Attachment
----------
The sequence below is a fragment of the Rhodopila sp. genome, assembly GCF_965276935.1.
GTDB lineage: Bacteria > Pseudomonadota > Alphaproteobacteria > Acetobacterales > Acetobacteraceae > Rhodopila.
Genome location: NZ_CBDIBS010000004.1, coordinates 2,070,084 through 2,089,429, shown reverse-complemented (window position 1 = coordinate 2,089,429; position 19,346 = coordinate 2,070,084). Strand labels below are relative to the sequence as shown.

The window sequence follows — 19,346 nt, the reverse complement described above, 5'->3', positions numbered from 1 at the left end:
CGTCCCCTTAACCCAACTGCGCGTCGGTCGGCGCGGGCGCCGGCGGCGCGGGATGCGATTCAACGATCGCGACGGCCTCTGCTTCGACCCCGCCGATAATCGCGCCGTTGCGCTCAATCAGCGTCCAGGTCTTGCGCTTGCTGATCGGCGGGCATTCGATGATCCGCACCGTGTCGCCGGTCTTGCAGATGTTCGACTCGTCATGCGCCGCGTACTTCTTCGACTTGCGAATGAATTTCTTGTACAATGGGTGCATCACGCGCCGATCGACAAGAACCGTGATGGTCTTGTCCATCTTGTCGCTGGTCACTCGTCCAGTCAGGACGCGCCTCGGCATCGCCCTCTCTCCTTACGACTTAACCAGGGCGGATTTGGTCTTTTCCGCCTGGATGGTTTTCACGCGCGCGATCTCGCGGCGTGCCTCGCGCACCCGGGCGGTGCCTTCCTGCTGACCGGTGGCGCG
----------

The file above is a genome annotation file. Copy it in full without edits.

The sequence below is a fragment of the Rhodopila sp. genome, assembly GCF_965276935.1.
GTDB lineage: Bacteria > Pseudomonadota > Alphaproteobacteria > Acetobacterales > Acetobacteraceae > Rhodopila.
Genome location: NZ_CBDIBS010000004.1, coordinates 2,070,084 through 2,089,429, shown reverse-complemented (window position 1 = coordinate 2,089,429; position 19,346 = coordinate 2,070,084). Strand labels below are relative to the sequence as shown.

The window sequence follows — 19,346 nt, the reverse complement described above, 5'->3', positions numbered from 1 at the left end:
CGTCCCCTTAACCCAACTGCGCGTCGGTCGGCGCGGGCGCCGGCGGCGCGGGATGCGATTCAACGATCGCGACGGCCTCTGCTTCGACCCCGCCGATAATCGCGCCGTTGCGCTCAATCAGCGTCCAGGTCTTGCGCTTGCTGATCGGCGGGCATTCGATGATCCGCACCGTGTCGCCGGTCTTGCAGATGTTCGACTCGTCATGCGCCGCGTACTTCTTCGACTTGCGAATGAATTTCTTGTACAATGGGTGCATCACGCGCCGATCGACAAGAACCGTGATGGTCTTGTCCATCTTGTCGCTGGTCACTCGTCCAGTCAGGACGCGCCTCGGCATCGCCCTCTCTCCTTACGACTTAACCAGGGCGGATTTGGTCTTTTCCGCCTGGATGGTTTTCACGCGCGCGATCTCGCGGCGTGCCTCGCGCACCCGGGCGGTGCCTTCCTGCTGACCGGTGGCGCG